Did you know sewing patterns for lingerie and swimwear are very simular? With exception of non-stretch underwear both use the same type of stretch in the fabrics. Although the fabric for swimwear usually is somewhat firmer both still need a good amount of 10 to 15% lycra (or spandex) yarns knitted along with the other yarns. The main difference is in the styling and way of trimming. Without any problem sewing patterns ment for lingerie can also be used to make swimwear. And of course the other way around as well.
To explane how to do this I’ve put together a PDF which is available for free download on the Merckwaerdigh Home page at free downloads
I’ll explane the main subjects in this blog post. There are some points of interest one has to consider for this matter. Like the use of scalloped lace galloon which is the case in many patterns for lingerie. Although it’s quite fashionable this year to use lace in swimwear most laces are not at all fitted for chloride or bright sunlight. Instead of scalloped lace you can cut these parts of lycra/spandex as well. But … where the instructions tell you to cut without seam allowance because of the scalloped selvedge DO cut a seam allowance when using lycra/spandex.
And then there is the matter of hook and eye closures. They won’t stay in place when swimming so for a bikini top replace this with a bikini clip and discard them completely at the crotch when making a swimsuit. Just stitch the crotch with a blind seam instead. And talking about crotches, do not – I repeate ; not – use a cotton lining in the crotch of swimwear! The crotch will still stay wet long after the garment itself has dried up again, that wil absolutely give a very wrong impression …
As for trimming; always use clear elastic instead of plush picot elastic (this will wear out soon because it’s not chloride and sunlight resistant) Use clear elastic 5 to 8mm wide, more narrow will be too weak and wider will give discomfort in wearing. First stitch this with a serger on the seam allowance at the WRONG of the fabric. Fold the seam allowance back to the wong side and topstitch with a narrow zigzag stitch at the WRONG side of the fabric. The stitch will be on the seam allowance when the needle is going to the right and it will be just BESIDE the seam allowance when the needle is going to the left. This way you will not feel the change from one layer to a double layer.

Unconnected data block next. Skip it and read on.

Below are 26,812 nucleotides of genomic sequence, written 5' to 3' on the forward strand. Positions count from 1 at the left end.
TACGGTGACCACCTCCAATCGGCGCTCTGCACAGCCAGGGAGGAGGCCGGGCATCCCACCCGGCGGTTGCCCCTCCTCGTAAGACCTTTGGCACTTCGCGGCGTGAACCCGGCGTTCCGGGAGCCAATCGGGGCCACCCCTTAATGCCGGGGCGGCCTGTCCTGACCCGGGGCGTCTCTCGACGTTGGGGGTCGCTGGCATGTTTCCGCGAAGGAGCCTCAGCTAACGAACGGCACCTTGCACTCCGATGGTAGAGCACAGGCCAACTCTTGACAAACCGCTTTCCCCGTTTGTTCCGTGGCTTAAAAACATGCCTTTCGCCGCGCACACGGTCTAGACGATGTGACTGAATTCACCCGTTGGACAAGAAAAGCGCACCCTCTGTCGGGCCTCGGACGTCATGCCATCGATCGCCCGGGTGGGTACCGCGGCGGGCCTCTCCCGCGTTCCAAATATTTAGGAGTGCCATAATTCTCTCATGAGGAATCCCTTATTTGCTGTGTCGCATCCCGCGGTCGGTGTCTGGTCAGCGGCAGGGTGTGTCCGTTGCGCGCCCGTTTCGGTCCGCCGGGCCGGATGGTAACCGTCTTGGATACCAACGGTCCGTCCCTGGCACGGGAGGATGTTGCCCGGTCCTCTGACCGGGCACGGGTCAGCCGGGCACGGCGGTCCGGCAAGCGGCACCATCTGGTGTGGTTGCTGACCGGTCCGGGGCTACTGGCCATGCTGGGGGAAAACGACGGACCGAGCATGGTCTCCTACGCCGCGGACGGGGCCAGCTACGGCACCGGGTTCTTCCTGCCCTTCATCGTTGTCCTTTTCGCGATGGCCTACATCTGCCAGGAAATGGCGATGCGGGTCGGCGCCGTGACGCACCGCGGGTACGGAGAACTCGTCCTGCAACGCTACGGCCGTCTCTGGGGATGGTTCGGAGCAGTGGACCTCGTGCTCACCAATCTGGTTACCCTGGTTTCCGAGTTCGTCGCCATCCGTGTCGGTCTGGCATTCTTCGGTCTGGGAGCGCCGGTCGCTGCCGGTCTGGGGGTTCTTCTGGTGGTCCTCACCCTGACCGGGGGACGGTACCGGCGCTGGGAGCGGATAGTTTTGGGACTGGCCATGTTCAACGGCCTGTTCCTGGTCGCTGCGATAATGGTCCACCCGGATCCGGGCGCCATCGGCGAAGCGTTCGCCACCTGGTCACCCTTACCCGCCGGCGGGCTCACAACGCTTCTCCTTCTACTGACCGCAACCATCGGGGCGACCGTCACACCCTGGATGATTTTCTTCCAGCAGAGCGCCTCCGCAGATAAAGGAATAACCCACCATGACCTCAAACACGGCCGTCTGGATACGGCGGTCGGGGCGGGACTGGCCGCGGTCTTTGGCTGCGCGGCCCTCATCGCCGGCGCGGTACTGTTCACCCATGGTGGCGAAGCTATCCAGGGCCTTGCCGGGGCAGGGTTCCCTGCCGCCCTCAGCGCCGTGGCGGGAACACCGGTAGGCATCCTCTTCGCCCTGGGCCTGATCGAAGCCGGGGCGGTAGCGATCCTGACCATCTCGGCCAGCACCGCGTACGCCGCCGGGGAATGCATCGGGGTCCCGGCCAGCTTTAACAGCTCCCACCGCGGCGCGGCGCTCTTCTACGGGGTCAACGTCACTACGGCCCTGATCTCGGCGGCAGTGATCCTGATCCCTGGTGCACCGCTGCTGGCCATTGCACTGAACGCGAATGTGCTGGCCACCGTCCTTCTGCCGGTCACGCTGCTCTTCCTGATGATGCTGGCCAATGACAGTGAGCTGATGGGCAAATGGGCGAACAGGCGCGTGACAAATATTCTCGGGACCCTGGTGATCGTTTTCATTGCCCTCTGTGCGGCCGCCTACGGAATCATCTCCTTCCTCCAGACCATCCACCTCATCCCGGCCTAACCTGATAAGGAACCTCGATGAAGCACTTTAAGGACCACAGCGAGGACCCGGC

The same problem occurs with regular lingerie straps. Not resistant for chloride and bright sunlight. But no worries, just make them yourself from the same lycra/spandex as the rest of the garment. Cut strips in one meter length and stitch these into a ‘channel’ to be turned inside out. Add some clear elastic on the seam allowance to avoid endless stretching of the fabric. The width of the strip should be 4x the width of the elastic + a few extra mm to balance the thickness of the layers. This means the width of the elastic will determine which the width of the straps will be. The whole proces is written step by step in the PDF free download.
Very important is also the choice of fabric, this is directly connected to the goal of the garment. The quality is less important when the garment is only used for lounging at the beach or an incidental dip into the water compared to swimming for some hours every day. For serious swimming the quality of the fabric should be quite firm but still with a good amount of stretch in all direction (4 way stretch). Unfortunately when buying stretch fabrics you or even the seller will have no means to determine the chloride or sunlight resistance. Only when this information is provided by the manufacturer you can be absolutely sure of it.
Don’t throw out remnants of the fabric you’ve used, even the smallest amount can be a lot of fun for an extra strap or decorative ruffle somewhere in another garment. You might also use it to cut out all kind of designs and add it to the swimwear. This might be sewn like an applique all the way around but also very simple with a few stitches (or a button) in the middle to leave the rest loose.
In the free download I’ve also included a list of all the Merckwaerdigh sewing patterns and what to adjust when they need to be used for swimwear. some of them are already ment for swimwear of course but it seemed a good idea to get it all in one clear overview. You will see it need just minor adjustments to make each pattern suitable for swimwear in a fabulous Summer this year!
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